Getting to Know You

  • Sumo

This guest post is from Jiminy Panoz, who spends his days wrestling CSS and vendors and doing all the eprdctn dirty work.

One major part of the Readium CSS project is collecting feedback and queries from the #eprdctn community. This is really important to us, as openness and transparency are values we’ve been willing to defend from the start.

Consequently, I thought it would be cool making a recap to share what we’ve learned, how it helped us make informed decisions and where #eprdctn may be heading.

Thanks again to the people who offered feedback (and samples)!

The typical #eprdctn profile

I know there is no average, there are extremes (and the middle will take care of itself) but, from experience, a pretty common profile is emerging. Maybe you’ll even identify with the following description. Who knows?

The typical e-productioner has been doing e-production for 3 years or more (76%), is primarily concerned about interoperability (80%) and feels like she/he gets at least CSS fundamentals (88%).

Now, we can tell specific versions for iBooks and other modern apps offering solid HTML and CSS support still exist. And sometimes, people (and software) might produce an EPUB 2 file to get around support uncertainty, which isn’t a surprise.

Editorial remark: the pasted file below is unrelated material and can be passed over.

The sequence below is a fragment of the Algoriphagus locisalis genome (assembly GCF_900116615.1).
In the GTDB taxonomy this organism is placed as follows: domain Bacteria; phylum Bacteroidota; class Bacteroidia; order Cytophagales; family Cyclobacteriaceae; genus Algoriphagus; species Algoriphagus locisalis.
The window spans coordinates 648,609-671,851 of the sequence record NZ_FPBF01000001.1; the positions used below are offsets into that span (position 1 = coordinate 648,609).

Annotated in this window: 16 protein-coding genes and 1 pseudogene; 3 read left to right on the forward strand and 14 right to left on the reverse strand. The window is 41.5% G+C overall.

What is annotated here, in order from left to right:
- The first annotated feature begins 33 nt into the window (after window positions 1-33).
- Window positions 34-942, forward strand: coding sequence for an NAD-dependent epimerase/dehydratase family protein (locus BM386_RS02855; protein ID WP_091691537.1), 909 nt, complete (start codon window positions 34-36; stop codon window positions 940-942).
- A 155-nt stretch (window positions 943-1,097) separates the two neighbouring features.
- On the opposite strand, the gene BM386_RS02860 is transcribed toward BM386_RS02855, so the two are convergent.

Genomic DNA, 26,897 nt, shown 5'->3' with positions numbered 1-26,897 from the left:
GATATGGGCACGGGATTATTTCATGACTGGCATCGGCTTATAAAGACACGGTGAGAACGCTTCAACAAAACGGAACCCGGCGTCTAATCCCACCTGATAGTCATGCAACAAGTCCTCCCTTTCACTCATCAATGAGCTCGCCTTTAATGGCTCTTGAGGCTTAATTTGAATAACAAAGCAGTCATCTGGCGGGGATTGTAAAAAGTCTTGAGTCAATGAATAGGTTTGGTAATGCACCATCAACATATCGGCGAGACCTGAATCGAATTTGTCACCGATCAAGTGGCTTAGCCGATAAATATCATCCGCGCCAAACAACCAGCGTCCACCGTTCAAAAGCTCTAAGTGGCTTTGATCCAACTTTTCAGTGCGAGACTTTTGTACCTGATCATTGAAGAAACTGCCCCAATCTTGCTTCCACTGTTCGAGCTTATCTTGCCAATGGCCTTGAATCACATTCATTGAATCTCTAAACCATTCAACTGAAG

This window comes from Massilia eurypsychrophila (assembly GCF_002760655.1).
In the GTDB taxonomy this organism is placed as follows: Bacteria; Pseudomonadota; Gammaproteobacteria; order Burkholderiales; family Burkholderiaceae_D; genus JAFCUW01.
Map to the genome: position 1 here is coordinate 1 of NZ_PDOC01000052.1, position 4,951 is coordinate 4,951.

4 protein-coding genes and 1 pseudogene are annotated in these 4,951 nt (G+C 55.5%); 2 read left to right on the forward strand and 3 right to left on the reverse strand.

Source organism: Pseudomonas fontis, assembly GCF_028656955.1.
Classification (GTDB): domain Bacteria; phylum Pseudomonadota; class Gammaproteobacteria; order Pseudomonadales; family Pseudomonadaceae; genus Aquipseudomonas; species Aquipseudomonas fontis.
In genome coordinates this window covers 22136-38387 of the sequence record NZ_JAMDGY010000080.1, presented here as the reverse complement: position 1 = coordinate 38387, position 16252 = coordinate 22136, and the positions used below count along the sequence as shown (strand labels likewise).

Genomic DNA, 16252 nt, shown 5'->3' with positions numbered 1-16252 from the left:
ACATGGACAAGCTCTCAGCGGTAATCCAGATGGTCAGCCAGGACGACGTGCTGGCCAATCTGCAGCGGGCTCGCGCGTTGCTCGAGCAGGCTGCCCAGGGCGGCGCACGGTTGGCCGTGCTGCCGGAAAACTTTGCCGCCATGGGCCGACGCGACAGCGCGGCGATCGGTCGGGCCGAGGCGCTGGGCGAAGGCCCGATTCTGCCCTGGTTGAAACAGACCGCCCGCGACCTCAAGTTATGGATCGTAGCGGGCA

One key here is progressive enhancement techniques, which reading systems should probably focus on, maybe even creating incentives so that those techniques become the norm. That is the approach we are working toward with the Readium CSS.


It shouldn’t surprise anyone that workflows are still print-centric, which makes DTP software prevalent (more than 2/3 of answers). But it’s also worth noting automation is a thing, and some e-productioners are using XML and node.js (dude, you’re brutal!).

We’ve been willing to explore and provide new design options (full bleed, positioning contents in the margins, etc.), and it seems that you’re appreciating that. Indeed, more than 75% of respondents are open to such design options, even if that would imply extra work.

We’re aware change would not happen overnight though, since you would have to adjust your workflows and upgrade your automations.

Authoring practices

CSS authoring varies greatly. What’s interesting is that almost 2/3 of e-productioners use a custom stylesheet, they don’t just rely on the styles output by their DTP tools. Another consequence is that there’s no consensus when it comes to the CSS selectors you use.